Physiological effects of brain freeze


photo courtesy of Royal Ball Photography

We’ve all been there.  Eat too much ice cream at once or too pound a slurpie as quickly as possible and then your head explodes.  That shooting pain drives right at the front of your forehead.

As often as this happens, I’ve never stopped to wonder what drives that headache, what the cause of it actually is.  Researchers suggest it is a combination of your body’s overreaction to cold stimuli, the freezing of a cluster of nerves above the hard palate and a sudden influx of warm blood to the brain.  The initial contact between the cold food and the roof of your mouth sets all of this brain freeze activity in motion.

To the best I can find, here are the physiological effects of brain freeze:

  • When cold things touch the roof of your mouth, they activate a particular nerve, or bunch of nerves, in the sphenopalatine ganglion (sometimes known as the pterygopalatine ganglion).
  • The sphenopalatine nerves are responsible for sensation and glandular work in your palate (roof of mouth).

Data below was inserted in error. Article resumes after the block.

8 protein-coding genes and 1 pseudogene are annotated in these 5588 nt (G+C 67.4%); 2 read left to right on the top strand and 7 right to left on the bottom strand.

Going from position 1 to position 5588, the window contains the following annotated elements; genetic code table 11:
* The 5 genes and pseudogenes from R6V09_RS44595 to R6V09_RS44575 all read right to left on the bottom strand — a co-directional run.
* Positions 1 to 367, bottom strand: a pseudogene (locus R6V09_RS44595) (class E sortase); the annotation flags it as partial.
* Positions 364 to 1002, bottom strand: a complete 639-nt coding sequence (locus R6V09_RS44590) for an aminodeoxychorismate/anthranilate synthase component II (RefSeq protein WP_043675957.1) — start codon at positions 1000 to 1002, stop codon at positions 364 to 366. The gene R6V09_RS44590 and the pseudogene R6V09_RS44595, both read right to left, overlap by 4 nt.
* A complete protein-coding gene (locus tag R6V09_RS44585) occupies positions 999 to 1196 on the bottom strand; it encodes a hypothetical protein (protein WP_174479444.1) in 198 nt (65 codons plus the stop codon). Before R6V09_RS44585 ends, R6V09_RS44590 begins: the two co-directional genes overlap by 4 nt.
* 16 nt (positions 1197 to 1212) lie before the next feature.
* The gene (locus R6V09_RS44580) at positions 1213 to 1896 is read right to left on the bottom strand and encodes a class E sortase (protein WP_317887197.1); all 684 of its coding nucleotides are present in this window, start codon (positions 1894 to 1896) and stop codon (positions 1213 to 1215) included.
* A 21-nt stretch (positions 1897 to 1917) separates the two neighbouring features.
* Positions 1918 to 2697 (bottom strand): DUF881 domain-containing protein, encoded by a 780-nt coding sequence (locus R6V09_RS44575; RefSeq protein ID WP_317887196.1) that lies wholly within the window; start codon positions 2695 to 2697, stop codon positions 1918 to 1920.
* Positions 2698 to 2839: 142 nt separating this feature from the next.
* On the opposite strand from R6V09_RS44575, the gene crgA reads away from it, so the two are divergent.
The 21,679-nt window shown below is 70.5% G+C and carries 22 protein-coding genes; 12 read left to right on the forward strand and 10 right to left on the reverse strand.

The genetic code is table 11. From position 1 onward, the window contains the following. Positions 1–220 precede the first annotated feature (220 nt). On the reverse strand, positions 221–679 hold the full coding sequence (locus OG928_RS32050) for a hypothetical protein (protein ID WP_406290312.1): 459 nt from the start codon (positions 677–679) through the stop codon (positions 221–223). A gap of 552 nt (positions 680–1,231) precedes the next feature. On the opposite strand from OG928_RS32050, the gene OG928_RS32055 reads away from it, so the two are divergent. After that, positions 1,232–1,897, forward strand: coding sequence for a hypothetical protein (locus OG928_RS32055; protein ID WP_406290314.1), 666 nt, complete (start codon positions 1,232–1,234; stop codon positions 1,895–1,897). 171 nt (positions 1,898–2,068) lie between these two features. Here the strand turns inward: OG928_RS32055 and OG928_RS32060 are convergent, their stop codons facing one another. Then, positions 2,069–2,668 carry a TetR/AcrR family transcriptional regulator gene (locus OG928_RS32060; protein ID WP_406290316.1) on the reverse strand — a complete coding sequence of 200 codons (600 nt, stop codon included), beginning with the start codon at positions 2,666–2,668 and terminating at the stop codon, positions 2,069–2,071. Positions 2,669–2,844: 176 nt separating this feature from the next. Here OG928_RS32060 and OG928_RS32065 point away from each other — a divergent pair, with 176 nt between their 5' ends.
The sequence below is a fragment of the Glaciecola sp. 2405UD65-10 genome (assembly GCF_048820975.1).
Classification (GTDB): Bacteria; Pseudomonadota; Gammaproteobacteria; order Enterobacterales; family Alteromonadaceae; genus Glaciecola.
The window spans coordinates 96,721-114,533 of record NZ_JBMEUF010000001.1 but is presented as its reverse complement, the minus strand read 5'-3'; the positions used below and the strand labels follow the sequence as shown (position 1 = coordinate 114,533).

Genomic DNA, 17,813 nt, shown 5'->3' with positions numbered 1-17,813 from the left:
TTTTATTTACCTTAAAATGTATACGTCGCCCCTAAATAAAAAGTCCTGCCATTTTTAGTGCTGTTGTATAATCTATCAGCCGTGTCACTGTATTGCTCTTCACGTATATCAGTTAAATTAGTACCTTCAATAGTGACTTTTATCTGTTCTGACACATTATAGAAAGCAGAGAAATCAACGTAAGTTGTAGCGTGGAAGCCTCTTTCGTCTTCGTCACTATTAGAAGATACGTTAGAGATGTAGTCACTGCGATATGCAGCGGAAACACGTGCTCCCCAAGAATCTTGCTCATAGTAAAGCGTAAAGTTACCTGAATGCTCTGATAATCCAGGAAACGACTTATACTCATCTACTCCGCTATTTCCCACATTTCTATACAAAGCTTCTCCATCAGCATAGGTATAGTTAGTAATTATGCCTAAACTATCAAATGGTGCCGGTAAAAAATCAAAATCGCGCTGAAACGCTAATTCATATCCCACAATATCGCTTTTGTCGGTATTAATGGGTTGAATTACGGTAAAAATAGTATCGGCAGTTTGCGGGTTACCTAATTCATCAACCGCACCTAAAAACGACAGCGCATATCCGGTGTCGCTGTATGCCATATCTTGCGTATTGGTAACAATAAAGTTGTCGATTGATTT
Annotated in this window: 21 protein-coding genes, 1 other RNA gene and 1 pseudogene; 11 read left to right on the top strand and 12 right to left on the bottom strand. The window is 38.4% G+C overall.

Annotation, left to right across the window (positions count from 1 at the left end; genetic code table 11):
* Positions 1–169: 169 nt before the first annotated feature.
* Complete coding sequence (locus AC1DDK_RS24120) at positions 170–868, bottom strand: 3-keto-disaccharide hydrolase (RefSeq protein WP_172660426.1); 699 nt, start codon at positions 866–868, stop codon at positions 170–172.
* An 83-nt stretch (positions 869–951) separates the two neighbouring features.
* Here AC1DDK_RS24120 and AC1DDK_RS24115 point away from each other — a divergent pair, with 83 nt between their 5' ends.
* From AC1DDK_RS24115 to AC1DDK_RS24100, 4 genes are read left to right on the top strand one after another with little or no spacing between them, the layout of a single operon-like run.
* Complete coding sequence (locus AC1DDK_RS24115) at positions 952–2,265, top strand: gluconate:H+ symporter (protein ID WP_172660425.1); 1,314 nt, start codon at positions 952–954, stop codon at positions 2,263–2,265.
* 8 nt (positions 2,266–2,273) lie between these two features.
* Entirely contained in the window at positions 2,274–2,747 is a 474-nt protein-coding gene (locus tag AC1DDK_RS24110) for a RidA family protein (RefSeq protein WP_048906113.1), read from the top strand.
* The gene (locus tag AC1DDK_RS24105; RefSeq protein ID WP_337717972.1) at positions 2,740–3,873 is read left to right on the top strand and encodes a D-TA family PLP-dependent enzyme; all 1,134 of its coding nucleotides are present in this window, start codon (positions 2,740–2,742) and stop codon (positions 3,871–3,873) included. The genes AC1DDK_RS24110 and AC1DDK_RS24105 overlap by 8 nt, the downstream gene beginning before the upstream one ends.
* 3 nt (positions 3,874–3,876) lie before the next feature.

• If the roof of your mouth doesn’t have time to warm up and those nerves don’t have time to relax, the nerves will tell the blood vessels in your brain to contract and then swell with a rush of warm blood. The theory is that these nerves do this as a sort of misguided way of trying to keep your brain warm.
  • When blood vessels in your brain swell, you experience that as pressure, or a headache.
  • While all of these blood vessels are busy shrinking and reopening with warm blood, the nerves are also contributing to the pain of brain freeze. The pain receptors near the sphenopalatine nerve cluster sense the freezing of the palate, but the pain itself is referred to another area deeper in the skull. This is why you feel brain freeze deep inside your head and not in the roof of your mouth.
  • The headache will usually subside on its own within 10 to 20 seconds.
  • But if you want to make the headache go away faster, you have to warm the roof of your mouth. You can do this by pressing your tongue to the roof and waiting a bit, or by drinking warm water.
  • 7-11 owns the trademark to the word “brainfreeze.”

Sources: Kidzworld, The Chilling Truth About Brain Freeze; Howstuffworks, What causes an ice cream headache?; The Straight Dope, What causes “ice cream headache?” June 28, 1991; Biology Online, definition of sphenopalatine ganglion and definitions of related terms; Joseph Hulihan, Ice cream headache, British Medical Journal, May 10, 1997

Comments on this entry are closed.

  • Calgary Tutors May 19, 2011, 2:54 pm

    This is an interesting post and will share it with some of the students I tutor in biology. Thanks!